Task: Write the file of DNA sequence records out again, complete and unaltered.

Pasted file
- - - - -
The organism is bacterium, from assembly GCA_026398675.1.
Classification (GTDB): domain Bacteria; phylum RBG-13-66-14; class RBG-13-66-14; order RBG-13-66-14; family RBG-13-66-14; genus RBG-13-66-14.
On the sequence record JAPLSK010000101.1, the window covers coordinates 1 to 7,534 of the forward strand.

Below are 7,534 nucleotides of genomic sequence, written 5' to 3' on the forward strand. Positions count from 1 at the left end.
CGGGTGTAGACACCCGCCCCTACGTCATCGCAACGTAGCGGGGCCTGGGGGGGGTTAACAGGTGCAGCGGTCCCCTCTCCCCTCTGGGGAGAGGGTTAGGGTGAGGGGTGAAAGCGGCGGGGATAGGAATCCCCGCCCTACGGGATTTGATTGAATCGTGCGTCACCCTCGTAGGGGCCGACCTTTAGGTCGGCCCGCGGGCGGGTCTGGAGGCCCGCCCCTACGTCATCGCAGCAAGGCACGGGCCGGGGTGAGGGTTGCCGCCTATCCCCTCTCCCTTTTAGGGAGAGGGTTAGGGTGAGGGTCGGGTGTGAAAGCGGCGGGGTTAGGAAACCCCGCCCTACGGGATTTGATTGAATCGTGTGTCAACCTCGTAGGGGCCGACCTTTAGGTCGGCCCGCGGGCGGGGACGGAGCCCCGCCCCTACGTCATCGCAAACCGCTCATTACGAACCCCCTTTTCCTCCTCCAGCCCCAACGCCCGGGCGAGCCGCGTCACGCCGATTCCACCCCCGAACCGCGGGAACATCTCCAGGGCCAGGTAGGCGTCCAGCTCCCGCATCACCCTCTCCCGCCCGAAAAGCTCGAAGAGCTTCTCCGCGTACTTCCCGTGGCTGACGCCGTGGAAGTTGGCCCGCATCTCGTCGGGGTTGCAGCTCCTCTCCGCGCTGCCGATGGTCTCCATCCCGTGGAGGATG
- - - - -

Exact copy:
The organism is bacterium, from assembly GCA_026398675.1.
Classification (GTDB): domain Bacteria; phylum RBG-13-66-14; class RBG-13-66-14; order RBG-13-66-14; family RBG-13-66-14; genus RBG-13-66-14.
On the sequence record JAPLSK010000101.1, the window covers coordinates 1 to 7,534 of the forward strand.

Below are 7,534 nucleotides of genomic sequence, written 5' to 3' on the forward strand. Positions count from 1 at the left end.
CGGGTGTAGACACCCGCCCCTACGTCATCGCAACGTAGCGGGGCCTGGGGGGGGTTAACAGGTGCAGCGGTCCCCTCTCCCCTCTGGGGAGAGGGTTAGGGTGAGGGGTGAAAGCGGCGGGGATAGGAATCCCCGCCCTACGGGATTTGATTGAATCGTGCGTCACCCTCGTAGGGGCCGACCTTTAGGTCGGCCCGCGGGCGGGTCTGGAGGCCCGCCCCTACGTCATCGCAGCAAGGCACGGGCCGGGGTGAGGGTTGCCGCCTATCCCCTCTCCCTTTTAGGGAGAGGGTTAGGGTGAGGGTCGGGTGTGAAAGCGGCGGGGTTAGGAAACCCCGCCCTACGGGATTTGATTGAATCGTGTGTCAACCTCGTAGGGGCCGACCTTTAGGTCGGCCCGCGGGCGGGGACGGAGCCCCGCCCCTACGTCATCGCAAACCGCTCATTACGAACCCCCTTTTCCTCCTCCAGCCCCAACGCCCGGGCGAGCCGCGTCACGCCGATTCCACCCCCGAACCGCGGGAACATCTCCAGGGCCAGGTAGGCGTCCAGCTCCCGCATCACCCTCTCCCGCCCGAAAAGCTCGAAGAGCTTCTCCGCGTACTTCCCGTGGCTGACGCCGTGGAAGTTGGCCCGCATCTCGTCGGGGTTGCAGCTCCTCTCCGCGCTGCCGATGGTCTCCATCCCGTGGAGGATG